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The predecessor to 2-XL was Leachim, a nearly six-foot-tall robot that was really the first successful attempt at voice output computing. Dr. Freeman created Leachim with his own hands using old computer parts from RCA Spectra 70 computers. It taught in a school in NYC (the Bronx) and could move its body parts, log in each student using its dial pad, and taught each kid at his or her own level. It had a memory of each student, including what their interests were, and it spoke its output by branching between speech-parts Dr. Freeman recorded on the various stacks of computer discs inside Leachim's base. It even had a rudimentary visual screen called a "Tableau."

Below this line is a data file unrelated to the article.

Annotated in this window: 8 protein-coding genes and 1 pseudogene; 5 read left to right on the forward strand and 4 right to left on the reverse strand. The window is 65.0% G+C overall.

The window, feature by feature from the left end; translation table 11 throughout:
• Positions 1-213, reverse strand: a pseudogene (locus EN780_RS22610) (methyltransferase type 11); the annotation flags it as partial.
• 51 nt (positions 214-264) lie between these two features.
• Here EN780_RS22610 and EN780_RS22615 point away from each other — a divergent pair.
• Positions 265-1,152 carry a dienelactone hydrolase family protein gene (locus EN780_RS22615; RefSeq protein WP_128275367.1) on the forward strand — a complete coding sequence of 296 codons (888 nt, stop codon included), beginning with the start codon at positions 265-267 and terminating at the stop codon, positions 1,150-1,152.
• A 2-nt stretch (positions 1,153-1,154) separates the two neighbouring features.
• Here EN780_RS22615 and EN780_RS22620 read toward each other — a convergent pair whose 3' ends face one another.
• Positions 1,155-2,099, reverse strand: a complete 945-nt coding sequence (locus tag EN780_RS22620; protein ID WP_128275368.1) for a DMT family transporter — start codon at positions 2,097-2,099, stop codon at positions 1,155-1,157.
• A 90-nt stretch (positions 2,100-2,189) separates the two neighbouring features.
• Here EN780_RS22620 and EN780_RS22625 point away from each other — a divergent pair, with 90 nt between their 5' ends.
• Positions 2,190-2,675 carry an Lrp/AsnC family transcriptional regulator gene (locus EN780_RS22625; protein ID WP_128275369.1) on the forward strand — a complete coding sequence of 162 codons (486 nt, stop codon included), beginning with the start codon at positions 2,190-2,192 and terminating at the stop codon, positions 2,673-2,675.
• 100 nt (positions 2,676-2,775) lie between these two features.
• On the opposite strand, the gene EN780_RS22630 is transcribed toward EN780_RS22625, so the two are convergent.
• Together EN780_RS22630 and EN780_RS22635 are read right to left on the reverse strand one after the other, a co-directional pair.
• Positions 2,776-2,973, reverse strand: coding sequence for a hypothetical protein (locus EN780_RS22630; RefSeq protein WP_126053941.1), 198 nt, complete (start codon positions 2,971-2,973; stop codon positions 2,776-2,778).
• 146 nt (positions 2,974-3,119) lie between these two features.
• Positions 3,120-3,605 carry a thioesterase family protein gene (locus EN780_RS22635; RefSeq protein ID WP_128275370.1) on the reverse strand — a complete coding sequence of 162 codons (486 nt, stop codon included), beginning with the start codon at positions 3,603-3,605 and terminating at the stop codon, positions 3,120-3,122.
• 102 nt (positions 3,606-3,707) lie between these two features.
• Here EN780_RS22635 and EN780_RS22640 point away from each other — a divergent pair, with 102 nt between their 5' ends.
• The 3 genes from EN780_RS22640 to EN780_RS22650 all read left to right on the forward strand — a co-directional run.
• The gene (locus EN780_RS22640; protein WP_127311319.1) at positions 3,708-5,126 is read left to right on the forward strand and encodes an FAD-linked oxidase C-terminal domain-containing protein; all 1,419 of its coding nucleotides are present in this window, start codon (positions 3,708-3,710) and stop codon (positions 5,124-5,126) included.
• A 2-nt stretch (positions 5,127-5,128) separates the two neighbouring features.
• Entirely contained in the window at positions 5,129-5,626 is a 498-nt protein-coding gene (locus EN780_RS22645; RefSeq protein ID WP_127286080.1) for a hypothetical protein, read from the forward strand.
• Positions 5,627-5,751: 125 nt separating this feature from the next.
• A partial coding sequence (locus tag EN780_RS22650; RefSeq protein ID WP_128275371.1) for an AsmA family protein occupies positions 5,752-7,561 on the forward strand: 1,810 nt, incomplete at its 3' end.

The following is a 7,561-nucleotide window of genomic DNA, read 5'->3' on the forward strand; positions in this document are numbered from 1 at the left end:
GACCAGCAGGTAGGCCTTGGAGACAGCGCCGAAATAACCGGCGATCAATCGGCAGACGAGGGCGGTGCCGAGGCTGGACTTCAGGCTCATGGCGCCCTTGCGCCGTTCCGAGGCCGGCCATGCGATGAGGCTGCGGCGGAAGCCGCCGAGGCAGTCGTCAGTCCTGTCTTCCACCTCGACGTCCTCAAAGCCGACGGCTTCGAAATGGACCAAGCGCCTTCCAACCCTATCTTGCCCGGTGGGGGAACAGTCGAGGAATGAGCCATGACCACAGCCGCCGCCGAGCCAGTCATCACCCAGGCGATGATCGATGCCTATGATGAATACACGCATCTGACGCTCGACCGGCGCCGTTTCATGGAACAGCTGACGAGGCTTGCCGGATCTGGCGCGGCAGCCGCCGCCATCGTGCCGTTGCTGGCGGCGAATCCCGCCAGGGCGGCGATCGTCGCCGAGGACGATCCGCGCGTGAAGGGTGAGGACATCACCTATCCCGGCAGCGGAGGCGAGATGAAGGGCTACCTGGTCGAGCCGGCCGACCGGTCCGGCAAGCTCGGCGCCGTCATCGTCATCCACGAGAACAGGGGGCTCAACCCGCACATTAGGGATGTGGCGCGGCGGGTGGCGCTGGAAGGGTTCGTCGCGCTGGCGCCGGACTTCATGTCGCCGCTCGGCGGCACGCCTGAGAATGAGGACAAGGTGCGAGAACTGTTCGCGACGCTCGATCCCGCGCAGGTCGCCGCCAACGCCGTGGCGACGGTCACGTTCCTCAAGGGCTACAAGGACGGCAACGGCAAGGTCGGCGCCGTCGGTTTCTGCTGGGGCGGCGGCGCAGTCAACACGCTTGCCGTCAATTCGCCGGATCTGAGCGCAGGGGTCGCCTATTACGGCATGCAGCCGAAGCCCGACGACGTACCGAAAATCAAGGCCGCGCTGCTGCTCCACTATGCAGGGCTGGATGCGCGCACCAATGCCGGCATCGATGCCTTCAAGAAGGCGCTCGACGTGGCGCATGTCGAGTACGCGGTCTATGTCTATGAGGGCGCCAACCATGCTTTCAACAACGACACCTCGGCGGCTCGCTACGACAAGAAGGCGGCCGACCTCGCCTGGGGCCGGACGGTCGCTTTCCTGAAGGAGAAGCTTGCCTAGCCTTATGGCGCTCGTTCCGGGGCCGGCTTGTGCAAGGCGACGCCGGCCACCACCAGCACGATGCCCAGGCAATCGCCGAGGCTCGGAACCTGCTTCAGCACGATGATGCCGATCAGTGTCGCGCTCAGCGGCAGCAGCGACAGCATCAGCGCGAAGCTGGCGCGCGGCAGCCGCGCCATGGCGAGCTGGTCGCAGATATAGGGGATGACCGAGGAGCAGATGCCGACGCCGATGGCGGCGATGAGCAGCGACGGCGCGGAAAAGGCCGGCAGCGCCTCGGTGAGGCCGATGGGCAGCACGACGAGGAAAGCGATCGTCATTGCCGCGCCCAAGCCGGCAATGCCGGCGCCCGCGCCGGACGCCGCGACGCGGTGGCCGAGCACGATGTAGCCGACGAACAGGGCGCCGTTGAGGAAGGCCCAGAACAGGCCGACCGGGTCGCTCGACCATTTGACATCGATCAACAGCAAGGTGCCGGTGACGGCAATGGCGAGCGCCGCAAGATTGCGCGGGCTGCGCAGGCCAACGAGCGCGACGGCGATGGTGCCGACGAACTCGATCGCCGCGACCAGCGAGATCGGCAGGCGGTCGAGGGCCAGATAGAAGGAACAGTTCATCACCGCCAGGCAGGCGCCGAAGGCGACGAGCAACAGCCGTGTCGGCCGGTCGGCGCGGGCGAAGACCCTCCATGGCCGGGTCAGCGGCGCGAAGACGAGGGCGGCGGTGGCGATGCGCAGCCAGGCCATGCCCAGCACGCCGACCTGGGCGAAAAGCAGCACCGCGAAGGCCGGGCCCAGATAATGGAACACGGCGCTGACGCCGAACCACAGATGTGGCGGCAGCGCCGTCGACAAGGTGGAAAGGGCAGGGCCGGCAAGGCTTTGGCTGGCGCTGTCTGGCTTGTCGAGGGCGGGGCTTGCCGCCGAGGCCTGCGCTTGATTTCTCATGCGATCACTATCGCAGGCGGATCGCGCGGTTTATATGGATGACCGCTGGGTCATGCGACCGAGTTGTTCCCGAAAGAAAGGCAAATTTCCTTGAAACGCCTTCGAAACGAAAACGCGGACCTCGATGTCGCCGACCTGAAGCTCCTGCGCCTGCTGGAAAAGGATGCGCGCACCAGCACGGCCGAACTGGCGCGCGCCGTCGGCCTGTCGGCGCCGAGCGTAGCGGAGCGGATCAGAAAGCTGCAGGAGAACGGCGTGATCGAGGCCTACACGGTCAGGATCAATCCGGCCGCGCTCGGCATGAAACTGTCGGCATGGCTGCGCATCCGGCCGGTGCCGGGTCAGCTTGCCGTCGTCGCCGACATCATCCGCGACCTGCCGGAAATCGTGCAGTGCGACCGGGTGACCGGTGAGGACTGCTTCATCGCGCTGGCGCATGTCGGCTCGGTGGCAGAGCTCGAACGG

Leachim worked so well it became an international wonder. Among Leachim's hundreds of TV appearances were the Mike Douglas show, the Today Show, and an hour-long appearance on Phil Donahue. Leachim was also written about in the Whole Earth Catalog, Time Magazine, Newsweek, Paris Match, and was even on the cover of Scholastic Magazine.
Although 2-XL was considered the smaller version of Leachim, it actually now has more in common with Kasey the Kinderbot, considering that both could move their limbs and had a viewscreen. And just like 2-XL meant "To Excell," the name Leachim has another meaning -- it's Michael spelled more-or-less backwards.
Click Here To read a scan of the Time Magazine article about Leachim.